Week-long series provides a vision of where we’ll be in 2030
Punch “2030” into your GPS and it’s likely to provide you with a list of local streets, avenues and boulevards with addresses starting with 2030, or perhaps it will suggest the route to Dover, Massachussets, and its 02030 zip code.
But your GPS won’t point the way to 2030 for the collector car hobby as it rolls through a major transitional period during the next few years, as Baby Boomers give way, albeit reluctantly, to the upcoming generations of car collectors and what initially will be their very different interests.
To help predict and perhaps even to help point the way, we again have asked several leaders in the hobby, include some of those very next-gen members, to help us provide a road map as we move on down the hobby highway.
We did this exercise last year in the week leading up to Monterey Car Week, and we’re repeating the process this year, though with different essayists.
While this article is by way of introduction, the series begins Tuesday, August 6, with Lindsey Harrell, who this fall will become the president of the Hilton Head Island Concours d’Elegance & Motoring Festival, looking at the future of concours and auto shows.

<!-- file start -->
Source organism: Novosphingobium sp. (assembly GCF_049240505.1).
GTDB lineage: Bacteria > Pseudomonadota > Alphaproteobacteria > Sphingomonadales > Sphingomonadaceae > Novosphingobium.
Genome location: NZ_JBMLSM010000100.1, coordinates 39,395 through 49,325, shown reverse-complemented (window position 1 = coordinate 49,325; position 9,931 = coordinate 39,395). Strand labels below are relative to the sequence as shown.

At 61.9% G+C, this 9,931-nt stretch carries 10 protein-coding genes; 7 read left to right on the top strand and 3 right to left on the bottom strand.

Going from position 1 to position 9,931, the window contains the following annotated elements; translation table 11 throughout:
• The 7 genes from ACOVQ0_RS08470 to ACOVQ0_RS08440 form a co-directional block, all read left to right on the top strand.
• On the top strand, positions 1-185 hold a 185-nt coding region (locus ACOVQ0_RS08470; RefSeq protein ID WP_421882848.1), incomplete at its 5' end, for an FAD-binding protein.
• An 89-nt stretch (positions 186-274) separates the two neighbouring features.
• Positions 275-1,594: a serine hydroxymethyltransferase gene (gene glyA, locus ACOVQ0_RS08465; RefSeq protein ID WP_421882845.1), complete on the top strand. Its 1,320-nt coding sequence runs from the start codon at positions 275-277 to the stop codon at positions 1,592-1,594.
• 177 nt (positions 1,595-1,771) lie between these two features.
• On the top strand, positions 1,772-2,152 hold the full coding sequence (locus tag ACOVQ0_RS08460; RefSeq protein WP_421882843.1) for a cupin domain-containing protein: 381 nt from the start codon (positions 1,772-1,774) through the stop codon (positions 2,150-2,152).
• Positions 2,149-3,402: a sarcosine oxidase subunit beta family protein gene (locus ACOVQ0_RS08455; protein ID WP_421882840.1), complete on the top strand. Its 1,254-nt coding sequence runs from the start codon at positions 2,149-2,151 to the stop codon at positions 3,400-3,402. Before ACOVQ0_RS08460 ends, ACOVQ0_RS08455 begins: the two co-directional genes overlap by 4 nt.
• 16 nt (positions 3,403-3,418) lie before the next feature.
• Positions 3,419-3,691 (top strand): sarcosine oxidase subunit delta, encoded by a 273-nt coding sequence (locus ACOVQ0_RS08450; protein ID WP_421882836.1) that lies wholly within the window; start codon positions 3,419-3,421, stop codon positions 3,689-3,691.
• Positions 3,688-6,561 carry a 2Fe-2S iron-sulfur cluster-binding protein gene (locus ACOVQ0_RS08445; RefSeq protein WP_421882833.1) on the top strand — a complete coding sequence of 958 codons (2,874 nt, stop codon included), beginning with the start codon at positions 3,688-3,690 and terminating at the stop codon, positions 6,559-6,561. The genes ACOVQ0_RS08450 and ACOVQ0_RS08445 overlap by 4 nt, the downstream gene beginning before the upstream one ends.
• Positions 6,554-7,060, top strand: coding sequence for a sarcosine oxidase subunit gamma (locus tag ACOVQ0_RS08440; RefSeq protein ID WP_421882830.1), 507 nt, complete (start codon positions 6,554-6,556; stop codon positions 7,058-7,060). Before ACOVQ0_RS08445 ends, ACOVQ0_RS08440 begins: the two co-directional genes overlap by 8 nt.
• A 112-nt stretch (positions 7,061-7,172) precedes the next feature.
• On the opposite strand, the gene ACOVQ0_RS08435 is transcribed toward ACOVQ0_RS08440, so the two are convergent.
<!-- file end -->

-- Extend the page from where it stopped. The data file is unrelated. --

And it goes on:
On August 7, John Kruse, professional educator and co-founder of Worldwide Auctioneers, examines the next decade ahead for the collector car auction industry.
Next up is Roger Falcione, founder of ClassicCars.com, who will look at the changing collector car marketplace and the vehicles that will appeal initially to the newcomer next generations. (Remember, however, you Baby Boomers, that when you were young, you probably had little if any interest in the pre-war, let alone Brass Era cars that you now collect. You were into building hot rods and maybe that Mustang you coveted in the high school parking lot.)
On August 9, Michael Bodell, Lotus enthusiast and collector, motorcycle racer and the youthful deputy director of the Petersen Automotive Museum, looks at how technology is updating the country’s car museums and making them more attractive for visitors.
It’s my turn next, on August 10 taking a look at the next-mod trend in collector cars. We’ve had resto-mods. Next up come electro-mods, or as some put it, the future proofing of the collector car.
On August 11, McKeel Hagerty writes about the seismic demographic transition the hobby is experiencing and what it means.
And then, on Monday, August 12, as Monterey Car Week begins, we’ll summarize the series and ask for your comments and reactions.25 comments